Note: the easiest way to read this whole blog is to go and click this May 2005 link. It will take a bit to load, then you can easily just scroll down through the whole thing. If you have a spare 10 hours or so.
A quick note: if I sound like a cranky, clueless gringo, well, these posts were mostly written at the end of long days of hard study and being lost and confused. Like so many travel adventures, the fondness and good memories come AFTER the fact...In reality, I loved Oaxaca and highly recommend it as a destination. It is a magic place.
In April 2004, I started thinking -- obsessing, really -- about studying Spanish in Mexico.
Living in California and being monolingual sort of stinks. I knew I could have a lot more fun if I spoke Spanish.
After a miserable 3 years of junior high school French classes with Mr. Pampalon, I had started to study Spanish about 20 years ago at Cal Poly with my one required quarter (9 whole weeks!) of a foreign language.
After that, I took a class every few years, but my progress was slow and I kept learning the same things over and over.
My need to learn Spanish became more urgent when I went to work writing for a newspaper. I would go out on story assignments and run into people who only spoke Spanish. It drove me crazy to not be able to converse with them.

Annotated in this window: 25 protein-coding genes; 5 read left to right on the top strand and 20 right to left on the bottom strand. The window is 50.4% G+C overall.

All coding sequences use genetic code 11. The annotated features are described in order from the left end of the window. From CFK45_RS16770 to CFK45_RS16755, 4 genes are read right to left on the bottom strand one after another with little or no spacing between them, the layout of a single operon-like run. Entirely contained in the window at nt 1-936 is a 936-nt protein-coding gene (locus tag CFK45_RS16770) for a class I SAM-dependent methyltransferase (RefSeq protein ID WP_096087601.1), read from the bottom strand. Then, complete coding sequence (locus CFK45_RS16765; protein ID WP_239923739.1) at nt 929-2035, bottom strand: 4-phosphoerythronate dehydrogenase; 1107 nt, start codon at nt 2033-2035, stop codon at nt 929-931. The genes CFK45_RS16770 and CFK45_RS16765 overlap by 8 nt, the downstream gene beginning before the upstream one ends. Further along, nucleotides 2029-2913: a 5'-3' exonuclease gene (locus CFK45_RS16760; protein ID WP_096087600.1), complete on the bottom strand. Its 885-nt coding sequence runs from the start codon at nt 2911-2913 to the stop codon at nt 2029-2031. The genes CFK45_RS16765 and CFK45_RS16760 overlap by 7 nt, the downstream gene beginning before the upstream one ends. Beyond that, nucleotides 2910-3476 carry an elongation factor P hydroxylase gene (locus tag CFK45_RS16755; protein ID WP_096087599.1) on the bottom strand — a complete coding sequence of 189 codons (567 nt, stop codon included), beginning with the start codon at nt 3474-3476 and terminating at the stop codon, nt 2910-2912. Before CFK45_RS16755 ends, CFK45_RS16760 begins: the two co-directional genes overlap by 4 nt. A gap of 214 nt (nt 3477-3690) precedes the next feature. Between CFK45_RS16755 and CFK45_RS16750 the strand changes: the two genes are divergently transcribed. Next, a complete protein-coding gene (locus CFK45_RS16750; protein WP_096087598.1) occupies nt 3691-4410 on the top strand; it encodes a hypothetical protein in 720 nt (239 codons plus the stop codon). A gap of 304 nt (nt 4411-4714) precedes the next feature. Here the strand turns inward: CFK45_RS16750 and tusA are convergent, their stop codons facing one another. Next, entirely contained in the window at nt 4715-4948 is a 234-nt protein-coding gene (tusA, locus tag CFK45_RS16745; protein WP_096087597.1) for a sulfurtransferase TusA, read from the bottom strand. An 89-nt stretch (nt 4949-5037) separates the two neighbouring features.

After much thought and discussion with people who had been to Mexico, I decided to go to Oaxaca.
I'm not a big traveler. Having been a low-paid wage slave with 10 days off a year, I have never had the time or money to go very far or for very long. But thanks to my beneficient sweetie, I was finally able to plan a 3-week trip out of the country.
Oaxaca is both a city and a state in southern Mexico - the capital of the state named Oaxaca is Oaxaca. Kinda like New York, New York.
The city has good weather in the summer, when most parts of Mexico are very hot. It is at about 4500 feet in elevation, in a valley between two mountain ranges.
The other thing that attracted me to Oaxaca is that it had an airport. I was too chicken to go to the Mexico City airport alone and then have to find bus transportation across Mexico by myself, relying on my bad Spanish.
I found a small language school Espanol Interactivo, that could make housing arrangements for me to stay with a Oaxacan family. I wanted the full immersion experience.
Here is how I did the research to find the school: I looked at a great website called 123 Teach Me . They have ratings for Spanish and French schools all over the world. Espanol Interactivo wasn't the highest-rated or the cheapest, but it had a website that looked very sweet, so I went with them. See how scientific and rational I can be?
I sent an email to Sra. Luz at Espanol Interactivo and the deed was done - I was signed up for three weeks of Spanish classes, six hours a day.
This is what happened on my first trip out of the country at age 43.
posted by Sue at 5:24 PM 2 comments
You can read more about this exciting adventure at: